For a new author, writing a novel is similar to climbing a mountain. It’s worthwhile asking yourself how you might do that, if you had to?
Like all large projects, it needs to be done in a structured way, if the project is to be completed. Novel writing is a step by step process, and although formulae exist, there is sufficient flexibility to cater for an author’s particular tastes and way of working.
Some authors are ‘Pantsers’, so called because they like to fly by the seat of their pants, using the flow of consciousness to create the story. This can (and does!) work, but for most of use a step by step novel writing template or guide is absolutely invaluable.
The two videos below show that professional authors rely heavily on structure and planning, but that doesn’t mean that the step by step approach is a straight-jacket to creativity. Each author adapts the way that they outline a novel to suit their own needs and working style.
Step By Step Guide To Writing A Novel – Melanie Anne Phillips
Hi I’m Melanie Anne Phillips, author of ‘Write Your Novel Step by Step‘ and this video series is intended as a companion piece to the book, so that step by step we’re a little more conversational, bring in a little more contextual information and help you get from concept to completion of your novel.
So step one describes what’s different about this system. Now what’s different is that instead of looking at with the story needs, it looks at what you the author need. In other words, what is motivating you to write in the first place? What interests you in the story?
Why did you decide you wanted to write a novel. Maybe it’s just a piece of dialogue that you will have running around in your head. Maybe it’s a setting or a genre that you’ve always liked to to read and wanted to write in.
Maybe it’s a character that you’ve developed that you’d really like to see what they were doing in certain situations. Whatever the reason that you’re wanting to write your novel, we focus on what’s motivating you and that becomes step one, inspiration.
So inspiration in the first stage is what are all the ideas that you have bopping around in your head. As long as they’re flowing freely, as long as you keep free associating and have a new idea about this or new thought about that, you really don’t need any help at that point.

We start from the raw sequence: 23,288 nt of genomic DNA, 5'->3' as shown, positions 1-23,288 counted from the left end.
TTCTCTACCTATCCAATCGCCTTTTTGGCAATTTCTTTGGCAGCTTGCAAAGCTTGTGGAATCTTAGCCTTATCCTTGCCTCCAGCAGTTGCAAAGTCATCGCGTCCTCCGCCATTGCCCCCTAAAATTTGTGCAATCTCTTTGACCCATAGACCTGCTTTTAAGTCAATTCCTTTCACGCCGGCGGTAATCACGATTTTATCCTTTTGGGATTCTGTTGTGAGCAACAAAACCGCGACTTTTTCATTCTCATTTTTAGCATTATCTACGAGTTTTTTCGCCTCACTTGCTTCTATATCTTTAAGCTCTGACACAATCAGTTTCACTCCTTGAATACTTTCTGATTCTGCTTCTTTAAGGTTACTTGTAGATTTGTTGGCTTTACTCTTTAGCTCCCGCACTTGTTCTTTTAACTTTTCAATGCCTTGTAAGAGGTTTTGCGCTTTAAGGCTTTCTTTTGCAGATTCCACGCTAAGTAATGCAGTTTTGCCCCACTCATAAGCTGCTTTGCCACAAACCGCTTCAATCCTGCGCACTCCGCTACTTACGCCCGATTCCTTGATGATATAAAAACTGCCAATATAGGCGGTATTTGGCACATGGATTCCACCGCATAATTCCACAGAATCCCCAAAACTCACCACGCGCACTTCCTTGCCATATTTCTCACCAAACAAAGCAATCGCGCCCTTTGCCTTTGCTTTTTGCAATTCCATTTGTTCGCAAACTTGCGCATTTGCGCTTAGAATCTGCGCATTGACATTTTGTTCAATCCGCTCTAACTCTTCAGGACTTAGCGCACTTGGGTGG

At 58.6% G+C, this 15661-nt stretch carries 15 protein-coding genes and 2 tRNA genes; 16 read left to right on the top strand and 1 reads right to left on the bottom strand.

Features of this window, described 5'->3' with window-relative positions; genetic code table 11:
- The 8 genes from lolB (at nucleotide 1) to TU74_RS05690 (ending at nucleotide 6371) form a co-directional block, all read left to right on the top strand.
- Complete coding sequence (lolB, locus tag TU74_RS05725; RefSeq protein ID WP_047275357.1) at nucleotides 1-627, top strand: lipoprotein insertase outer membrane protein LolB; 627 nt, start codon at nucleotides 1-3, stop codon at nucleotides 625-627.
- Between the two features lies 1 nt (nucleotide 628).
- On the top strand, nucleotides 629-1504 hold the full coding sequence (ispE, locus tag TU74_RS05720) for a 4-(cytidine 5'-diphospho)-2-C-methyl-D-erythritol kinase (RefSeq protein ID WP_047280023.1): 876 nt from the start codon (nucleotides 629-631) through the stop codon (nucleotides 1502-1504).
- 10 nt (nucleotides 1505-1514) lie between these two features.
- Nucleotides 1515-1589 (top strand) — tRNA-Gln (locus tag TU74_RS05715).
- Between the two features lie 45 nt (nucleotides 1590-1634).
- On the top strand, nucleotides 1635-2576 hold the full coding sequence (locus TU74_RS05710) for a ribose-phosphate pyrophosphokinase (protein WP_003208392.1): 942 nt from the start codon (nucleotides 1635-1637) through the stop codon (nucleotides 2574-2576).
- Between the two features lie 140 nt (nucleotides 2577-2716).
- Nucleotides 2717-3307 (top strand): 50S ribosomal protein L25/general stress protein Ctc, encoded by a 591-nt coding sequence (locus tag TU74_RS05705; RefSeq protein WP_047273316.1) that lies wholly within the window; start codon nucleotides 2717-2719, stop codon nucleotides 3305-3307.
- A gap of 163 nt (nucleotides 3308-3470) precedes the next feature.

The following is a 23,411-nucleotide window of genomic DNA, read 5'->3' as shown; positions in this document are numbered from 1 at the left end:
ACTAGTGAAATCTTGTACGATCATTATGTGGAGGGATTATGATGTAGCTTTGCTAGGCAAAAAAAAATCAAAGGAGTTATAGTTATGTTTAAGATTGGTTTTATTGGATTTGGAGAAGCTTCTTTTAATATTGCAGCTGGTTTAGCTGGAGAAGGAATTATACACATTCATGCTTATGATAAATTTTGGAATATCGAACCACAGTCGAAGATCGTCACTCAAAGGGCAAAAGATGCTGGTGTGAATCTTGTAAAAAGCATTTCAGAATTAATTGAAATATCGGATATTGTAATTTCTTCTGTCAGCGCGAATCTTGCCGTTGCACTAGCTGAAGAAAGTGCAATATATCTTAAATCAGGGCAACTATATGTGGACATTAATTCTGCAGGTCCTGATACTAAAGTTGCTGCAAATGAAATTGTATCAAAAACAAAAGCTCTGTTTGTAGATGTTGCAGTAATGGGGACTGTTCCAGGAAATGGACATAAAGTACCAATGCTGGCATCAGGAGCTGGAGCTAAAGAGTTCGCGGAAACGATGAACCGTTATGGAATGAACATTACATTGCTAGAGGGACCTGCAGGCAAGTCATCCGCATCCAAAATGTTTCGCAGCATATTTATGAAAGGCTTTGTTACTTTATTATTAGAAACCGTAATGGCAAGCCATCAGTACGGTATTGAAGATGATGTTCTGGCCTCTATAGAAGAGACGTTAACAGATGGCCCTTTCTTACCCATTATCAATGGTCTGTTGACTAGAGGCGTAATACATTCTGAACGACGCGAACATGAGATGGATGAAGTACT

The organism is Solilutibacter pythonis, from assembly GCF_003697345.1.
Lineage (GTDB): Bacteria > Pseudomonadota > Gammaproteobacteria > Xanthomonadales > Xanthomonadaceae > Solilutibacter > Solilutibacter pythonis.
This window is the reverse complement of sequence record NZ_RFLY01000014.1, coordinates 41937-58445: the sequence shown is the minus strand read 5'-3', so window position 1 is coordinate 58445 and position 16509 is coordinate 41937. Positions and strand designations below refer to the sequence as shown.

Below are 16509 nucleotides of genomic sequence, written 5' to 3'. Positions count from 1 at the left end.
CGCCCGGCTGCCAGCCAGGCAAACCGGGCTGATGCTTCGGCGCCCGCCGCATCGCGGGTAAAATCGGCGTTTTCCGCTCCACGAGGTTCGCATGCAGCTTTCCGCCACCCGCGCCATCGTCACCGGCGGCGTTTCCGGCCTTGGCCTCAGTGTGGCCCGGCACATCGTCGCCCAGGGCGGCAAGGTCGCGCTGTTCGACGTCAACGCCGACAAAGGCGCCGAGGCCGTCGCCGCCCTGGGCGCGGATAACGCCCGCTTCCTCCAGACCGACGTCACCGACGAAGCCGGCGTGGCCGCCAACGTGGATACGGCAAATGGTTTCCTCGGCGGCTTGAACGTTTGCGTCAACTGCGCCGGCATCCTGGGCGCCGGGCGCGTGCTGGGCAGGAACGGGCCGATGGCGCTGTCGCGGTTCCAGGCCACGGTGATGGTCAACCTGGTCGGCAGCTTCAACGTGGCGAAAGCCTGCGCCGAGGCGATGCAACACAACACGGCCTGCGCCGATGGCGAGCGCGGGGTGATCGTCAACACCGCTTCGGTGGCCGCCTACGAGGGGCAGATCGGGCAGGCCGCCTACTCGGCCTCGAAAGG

You just need something to help you open the floodgates and keep it going as long as possible. When you have finished with writing down everything that you know about your story already and new ideas are kind of getting down to a trickle, because you’re starting to think more about how am I going to fit things together.
How am I going to make this idea work with that idea in the same story? Do all these things belong in the same story? How do I fill this hole? What happens an app to all of these kinds of issues? You’ve moved on to the second stage of story creation, of novel writing, which is development.
Now in this stage, this is where you start working on the details. You start figuring out how to plug the holes and see what fits in the same story and what doesn’t. And logistically, structurally, all all of these interesting topical ideas or subject matter, setting, or mood ideas that you want to work with. How many of them can be incorporated into one single novel.
Well, when you finish that second part you move on to the third stage of novel-writing and that’s exposition. In exposition you need to work out, you know, what you’re serious about. You know what your novel contains.
You’ve got a law worked out in development based on the ideas. You have inspiration but now how do you reveal it to the audience? How do you unfold it? At what point do you tell them things? Do you hold it back on certain parts that, like in a mystery, do you reveal it bit by bit, like in a conspiracy theory.
Do you want to mislead them by telling them that this is what’s going on, only to turn out something else later without making them feel violated. You need to work that out. Once you’ve got it figured out, then you move on to the final stage, which is story talent.
Here’s where you figure out moment by moment exactly what’s going to happen in your novel. So that by the time you’re finished with the book or with this video series you’ll end up with probably a 40 to 50 page treatment of your novel, which will contain everything except the dialogue.
Unless the dialogue’s absolutely essential to say it this way in order to get the point across. In other words, it’s like the blueprint for your novel. Something that you just sit down and write from, you know, everything that’s going to happen.
What your story’s world is. Who’s in it. What happens to them and what it all means. And it’s in sequential order and then you’re all ready to sit down with your word processor and just put it into your own literary terms.
So the book focuses on what will keep you going. What will keep the ideas flowing. Other systems tend to focus on what the story needs. You have to have a protagonist. He has to have some kind of a motivation, a ghost to drive an internal issue or problem.